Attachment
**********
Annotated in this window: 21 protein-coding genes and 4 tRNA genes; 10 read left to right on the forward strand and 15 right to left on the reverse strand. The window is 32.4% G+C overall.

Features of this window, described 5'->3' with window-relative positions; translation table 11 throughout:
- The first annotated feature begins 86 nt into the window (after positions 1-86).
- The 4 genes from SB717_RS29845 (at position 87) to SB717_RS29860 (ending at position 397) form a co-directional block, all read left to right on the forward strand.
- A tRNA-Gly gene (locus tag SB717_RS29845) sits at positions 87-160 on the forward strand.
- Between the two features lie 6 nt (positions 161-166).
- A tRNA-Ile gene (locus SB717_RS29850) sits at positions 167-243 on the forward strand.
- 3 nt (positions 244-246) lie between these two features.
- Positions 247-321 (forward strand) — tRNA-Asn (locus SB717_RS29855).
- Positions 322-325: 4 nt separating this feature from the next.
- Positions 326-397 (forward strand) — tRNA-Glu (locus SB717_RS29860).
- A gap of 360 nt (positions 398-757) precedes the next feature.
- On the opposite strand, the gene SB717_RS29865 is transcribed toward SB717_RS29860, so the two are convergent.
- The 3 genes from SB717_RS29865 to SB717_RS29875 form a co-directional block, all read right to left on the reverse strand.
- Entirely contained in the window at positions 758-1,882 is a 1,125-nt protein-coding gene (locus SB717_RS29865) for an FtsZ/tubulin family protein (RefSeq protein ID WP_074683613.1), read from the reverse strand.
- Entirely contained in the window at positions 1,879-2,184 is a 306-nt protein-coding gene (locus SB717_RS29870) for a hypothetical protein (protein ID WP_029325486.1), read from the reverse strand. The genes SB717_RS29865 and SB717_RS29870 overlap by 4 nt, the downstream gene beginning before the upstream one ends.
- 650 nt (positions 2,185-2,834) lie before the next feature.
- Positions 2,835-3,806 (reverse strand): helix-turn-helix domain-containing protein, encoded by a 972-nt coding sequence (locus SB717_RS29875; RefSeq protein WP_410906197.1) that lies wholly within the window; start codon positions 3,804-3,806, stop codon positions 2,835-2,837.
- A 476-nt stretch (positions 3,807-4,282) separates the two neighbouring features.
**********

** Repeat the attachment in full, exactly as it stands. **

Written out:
Annotated in this window: 21 protein-coding genes and 4 tRNA genes; 10 read left to right on the forward strand and 15 right to left on the reverse strand. The window is 32.4% G+C overall.

Features of this window, described 5'->3' with window-relative positions; translation table 11 throughout:
- The first annotated feature begins 86 nt into the window (after positions 1-86).
- The 4 genes from SB717_RS29845 (at position 87) to SB717_RS29860 (ending at position 397) form a co-directional block, all read left to right on the forward strand.
- A tRNA-Gly gene (locus tag SB717_RS29845) sits at positions 87-160 on the forward strand.
- Between the two features lie 6 nt (positions 161-166).
- A tRNA-Ile gene (locus SB717_RS29850) sits at positions 167-243 on the forward strand.
- 3 nt (positions 244-246) lie between these two features.
- Positions 247-321 (forward strand) — tRNA-Asn (locus SB717_RS29855).
- Positions 322-325: 4 nt separating this feature from the next.
- Positions 326-397 (forward strand) — tRNA-Glu (locus SB717_RS29860).
- A gap of 360 nt (positions 398-757) precedes the next feature.
- On the opposite strand, the gene SB717_RS29865 is transcribed toward SB717_RS29860, so the two are convergent.
- The 3 genes from SB717_RS29865 to SB717_RS29875 form a co-directional block, all read right to left on the reverse strand.
- Entirely contained in the window at positions 758-1,882 is a 1,125-nt protein-coding gene (locus SB717_RS29865) for an FtsZ/tubulin family protein (RefSeq protein ID WP_074683613.1), read from the reverse strand.
- Entirely contained in the window at positions 1,879-2,184 is a 306-nt protein-coding gene (locus SB717_RS29870) for a hypothetical protein (protein ID WP_029325486.1), read from the reverse strand. The genes SB717_RS29865 and SB717_RS29870 overlap by 4 nt, the downstream gene beginning before the upstream one ends.
- 650 nt (positions 2,185-2,834) lie before the next feature.
- Positions 2,835-3,806 (reverse strand): helix-turn-helix domain-containing protein, encoded by a 972-nt coding sequence (locus SB717_RS29875; RefSeq protein WP_410906197.1) that lies wholly within the window; start codon positions 3,804-3,806, stop codon positions 2,835-2,837.
- A 476-nt stretch (positions 3,807-4,282) separates the two neighbouring features.